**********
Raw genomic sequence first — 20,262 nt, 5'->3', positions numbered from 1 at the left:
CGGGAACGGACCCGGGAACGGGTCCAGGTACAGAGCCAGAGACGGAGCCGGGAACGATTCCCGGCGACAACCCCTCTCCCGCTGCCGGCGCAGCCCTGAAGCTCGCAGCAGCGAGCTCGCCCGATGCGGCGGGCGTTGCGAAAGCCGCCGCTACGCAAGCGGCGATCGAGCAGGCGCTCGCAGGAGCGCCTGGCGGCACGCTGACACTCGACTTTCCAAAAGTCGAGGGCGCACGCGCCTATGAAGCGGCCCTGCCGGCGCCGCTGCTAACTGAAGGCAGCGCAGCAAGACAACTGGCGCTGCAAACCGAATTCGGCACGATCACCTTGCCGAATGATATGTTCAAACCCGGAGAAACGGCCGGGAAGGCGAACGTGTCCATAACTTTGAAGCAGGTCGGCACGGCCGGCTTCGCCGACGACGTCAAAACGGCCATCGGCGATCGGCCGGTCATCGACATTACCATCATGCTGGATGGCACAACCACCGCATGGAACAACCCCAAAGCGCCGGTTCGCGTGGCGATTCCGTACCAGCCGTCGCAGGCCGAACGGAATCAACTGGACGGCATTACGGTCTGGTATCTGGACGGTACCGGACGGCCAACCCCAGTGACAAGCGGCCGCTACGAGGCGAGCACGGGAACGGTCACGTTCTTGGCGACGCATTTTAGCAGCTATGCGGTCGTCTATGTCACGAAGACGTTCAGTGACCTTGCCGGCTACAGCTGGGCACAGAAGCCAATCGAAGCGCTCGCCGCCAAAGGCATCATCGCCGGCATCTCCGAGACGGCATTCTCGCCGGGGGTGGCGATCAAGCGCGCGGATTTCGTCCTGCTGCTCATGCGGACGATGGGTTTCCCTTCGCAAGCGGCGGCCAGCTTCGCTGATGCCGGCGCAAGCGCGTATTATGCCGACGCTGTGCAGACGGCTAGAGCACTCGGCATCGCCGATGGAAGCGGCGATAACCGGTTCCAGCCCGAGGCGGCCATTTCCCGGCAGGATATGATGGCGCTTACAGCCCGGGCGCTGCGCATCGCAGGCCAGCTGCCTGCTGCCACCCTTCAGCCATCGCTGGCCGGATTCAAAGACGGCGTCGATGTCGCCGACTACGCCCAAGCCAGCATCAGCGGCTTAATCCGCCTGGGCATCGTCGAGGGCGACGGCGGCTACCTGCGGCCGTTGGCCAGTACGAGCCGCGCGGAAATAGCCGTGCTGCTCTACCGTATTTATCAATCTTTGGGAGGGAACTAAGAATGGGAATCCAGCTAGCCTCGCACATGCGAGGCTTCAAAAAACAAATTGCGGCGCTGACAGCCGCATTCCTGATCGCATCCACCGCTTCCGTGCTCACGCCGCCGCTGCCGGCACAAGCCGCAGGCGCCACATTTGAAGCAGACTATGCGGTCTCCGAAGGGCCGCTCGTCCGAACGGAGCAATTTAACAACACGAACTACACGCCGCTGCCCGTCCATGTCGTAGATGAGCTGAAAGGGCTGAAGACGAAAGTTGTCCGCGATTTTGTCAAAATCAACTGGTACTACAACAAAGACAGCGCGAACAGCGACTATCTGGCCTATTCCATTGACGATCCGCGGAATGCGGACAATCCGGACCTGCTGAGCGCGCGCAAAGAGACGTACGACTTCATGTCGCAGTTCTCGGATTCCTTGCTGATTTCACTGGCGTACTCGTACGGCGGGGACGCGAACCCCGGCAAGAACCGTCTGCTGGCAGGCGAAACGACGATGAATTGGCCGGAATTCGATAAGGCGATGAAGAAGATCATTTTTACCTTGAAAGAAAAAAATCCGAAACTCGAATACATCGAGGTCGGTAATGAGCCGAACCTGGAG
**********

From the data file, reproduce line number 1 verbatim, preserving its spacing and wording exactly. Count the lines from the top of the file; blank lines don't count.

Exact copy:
Raw genomic sequence first — 20,262 nt, 5'->3', positions numbered from 1 at the left: